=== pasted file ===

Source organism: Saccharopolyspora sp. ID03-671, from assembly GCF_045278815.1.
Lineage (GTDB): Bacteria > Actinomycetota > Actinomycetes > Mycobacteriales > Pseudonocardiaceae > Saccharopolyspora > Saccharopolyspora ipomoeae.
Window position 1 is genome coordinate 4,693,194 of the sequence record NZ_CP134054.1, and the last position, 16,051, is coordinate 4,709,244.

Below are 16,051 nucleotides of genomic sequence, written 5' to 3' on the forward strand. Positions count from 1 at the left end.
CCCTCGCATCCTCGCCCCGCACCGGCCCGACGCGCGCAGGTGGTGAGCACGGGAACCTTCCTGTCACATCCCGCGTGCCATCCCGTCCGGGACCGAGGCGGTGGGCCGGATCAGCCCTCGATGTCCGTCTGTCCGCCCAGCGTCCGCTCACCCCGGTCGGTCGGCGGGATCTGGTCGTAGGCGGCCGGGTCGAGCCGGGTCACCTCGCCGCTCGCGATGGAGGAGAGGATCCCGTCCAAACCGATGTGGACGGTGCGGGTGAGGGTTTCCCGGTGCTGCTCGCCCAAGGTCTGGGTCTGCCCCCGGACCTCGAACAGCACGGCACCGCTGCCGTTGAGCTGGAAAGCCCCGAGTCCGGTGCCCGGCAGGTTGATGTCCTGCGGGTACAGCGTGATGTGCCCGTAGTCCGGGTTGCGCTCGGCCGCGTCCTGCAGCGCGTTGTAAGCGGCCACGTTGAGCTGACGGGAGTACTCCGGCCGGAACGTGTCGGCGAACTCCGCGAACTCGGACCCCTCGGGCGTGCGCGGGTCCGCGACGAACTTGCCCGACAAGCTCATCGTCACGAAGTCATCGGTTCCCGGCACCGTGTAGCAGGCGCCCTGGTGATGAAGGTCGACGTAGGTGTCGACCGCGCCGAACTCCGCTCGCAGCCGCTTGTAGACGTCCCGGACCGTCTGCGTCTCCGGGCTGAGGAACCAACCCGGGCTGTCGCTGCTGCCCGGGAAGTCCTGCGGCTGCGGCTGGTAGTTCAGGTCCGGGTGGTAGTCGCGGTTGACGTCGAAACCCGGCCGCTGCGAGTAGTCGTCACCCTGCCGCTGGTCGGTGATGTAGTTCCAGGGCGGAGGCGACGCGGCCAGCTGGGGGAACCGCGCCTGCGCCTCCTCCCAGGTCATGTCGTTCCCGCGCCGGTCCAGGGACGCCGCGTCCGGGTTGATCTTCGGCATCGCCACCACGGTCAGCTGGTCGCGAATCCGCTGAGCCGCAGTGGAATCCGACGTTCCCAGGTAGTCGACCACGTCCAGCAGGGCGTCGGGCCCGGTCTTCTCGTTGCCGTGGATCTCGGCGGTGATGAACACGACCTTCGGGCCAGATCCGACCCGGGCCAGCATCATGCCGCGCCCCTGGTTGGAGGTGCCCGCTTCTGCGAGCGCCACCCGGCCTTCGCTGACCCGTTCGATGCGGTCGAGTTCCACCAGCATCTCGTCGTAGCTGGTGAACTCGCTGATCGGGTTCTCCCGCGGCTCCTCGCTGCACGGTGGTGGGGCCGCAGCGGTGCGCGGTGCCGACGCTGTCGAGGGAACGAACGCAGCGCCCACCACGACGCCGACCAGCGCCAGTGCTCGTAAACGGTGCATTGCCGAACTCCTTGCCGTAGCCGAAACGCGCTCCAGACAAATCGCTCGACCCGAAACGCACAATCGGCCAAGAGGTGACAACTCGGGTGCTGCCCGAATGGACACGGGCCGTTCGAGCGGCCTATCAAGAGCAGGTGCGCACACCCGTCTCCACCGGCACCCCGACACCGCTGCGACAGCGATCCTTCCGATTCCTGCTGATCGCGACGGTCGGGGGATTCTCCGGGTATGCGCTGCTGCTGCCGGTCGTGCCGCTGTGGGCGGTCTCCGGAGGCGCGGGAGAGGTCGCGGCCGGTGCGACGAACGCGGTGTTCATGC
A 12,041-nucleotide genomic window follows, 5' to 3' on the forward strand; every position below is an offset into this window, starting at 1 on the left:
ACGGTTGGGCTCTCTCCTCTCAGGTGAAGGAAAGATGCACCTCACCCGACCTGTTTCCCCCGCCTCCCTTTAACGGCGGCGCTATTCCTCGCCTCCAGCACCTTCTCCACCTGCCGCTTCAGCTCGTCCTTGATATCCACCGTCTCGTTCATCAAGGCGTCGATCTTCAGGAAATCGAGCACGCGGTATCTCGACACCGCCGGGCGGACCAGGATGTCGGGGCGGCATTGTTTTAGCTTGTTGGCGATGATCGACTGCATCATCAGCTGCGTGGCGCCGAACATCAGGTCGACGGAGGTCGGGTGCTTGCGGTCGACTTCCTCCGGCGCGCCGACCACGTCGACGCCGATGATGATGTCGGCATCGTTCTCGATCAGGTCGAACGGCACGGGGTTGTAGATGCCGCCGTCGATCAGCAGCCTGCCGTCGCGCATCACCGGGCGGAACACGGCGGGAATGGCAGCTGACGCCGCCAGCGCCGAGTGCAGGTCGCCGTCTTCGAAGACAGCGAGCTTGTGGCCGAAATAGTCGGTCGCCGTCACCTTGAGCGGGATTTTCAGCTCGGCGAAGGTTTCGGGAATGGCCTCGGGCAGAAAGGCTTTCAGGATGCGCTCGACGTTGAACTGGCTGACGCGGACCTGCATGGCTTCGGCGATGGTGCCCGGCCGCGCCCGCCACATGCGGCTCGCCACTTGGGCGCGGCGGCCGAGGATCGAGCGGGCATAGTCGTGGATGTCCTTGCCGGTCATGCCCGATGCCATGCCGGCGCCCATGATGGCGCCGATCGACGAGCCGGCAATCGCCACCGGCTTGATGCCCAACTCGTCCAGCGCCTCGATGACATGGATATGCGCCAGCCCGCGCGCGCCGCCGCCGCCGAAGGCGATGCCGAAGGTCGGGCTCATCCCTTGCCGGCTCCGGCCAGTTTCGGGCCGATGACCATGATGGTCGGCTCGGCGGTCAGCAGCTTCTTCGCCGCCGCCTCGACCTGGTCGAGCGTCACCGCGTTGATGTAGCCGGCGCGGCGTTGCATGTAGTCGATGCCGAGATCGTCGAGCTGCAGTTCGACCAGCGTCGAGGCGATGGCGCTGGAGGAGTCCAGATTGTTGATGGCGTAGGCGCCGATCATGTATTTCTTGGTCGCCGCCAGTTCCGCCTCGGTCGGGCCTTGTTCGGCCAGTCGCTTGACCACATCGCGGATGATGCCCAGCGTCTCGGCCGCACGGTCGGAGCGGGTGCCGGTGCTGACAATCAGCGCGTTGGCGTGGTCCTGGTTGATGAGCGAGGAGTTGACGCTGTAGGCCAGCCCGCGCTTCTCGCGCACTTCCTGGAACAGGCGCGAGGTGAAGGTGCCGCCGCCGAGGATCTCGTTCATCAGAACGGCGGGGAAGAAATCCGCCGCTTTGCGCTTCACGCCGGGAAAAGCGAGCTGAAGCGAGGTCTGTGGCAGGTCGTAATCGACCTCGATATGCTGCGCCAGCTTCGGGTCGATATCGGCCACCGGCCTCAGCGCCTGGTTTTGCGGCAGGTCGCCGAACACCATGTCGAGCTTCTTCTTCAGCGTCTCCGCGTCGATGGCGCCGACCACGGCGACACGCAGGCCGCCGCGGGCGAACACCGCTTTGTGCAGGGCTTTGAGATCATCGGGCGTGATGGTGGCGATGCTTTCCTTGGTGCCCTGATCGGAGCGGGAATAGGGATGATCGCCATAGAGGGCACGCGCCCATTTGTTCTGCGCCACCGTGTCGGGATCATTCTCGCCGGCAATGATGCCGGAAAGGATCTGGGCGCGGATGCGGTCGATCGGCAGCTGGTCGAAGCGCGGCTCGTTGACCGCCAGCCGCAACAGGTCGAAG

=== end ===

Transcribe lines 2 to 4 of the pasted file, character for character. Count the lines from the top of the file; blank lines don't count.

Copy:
Lineage (GTDB): Bacteria > Actinomycetota > Actinomycetes > Mycobacteriales > Pseudonocardiaceae > Saccharopolyspora > Saccharopolyspora ipomoeae.
Window position 1 is genome coordinate 4,693,194 of the sequence record NZ_CP134054.1, and the last position, 16,051, is coordinate 4,709,244.

Below are 16,051 nucleotides of genomic sequence, written 5' to 3' on the forward strand. Positions count from 1 at the left end.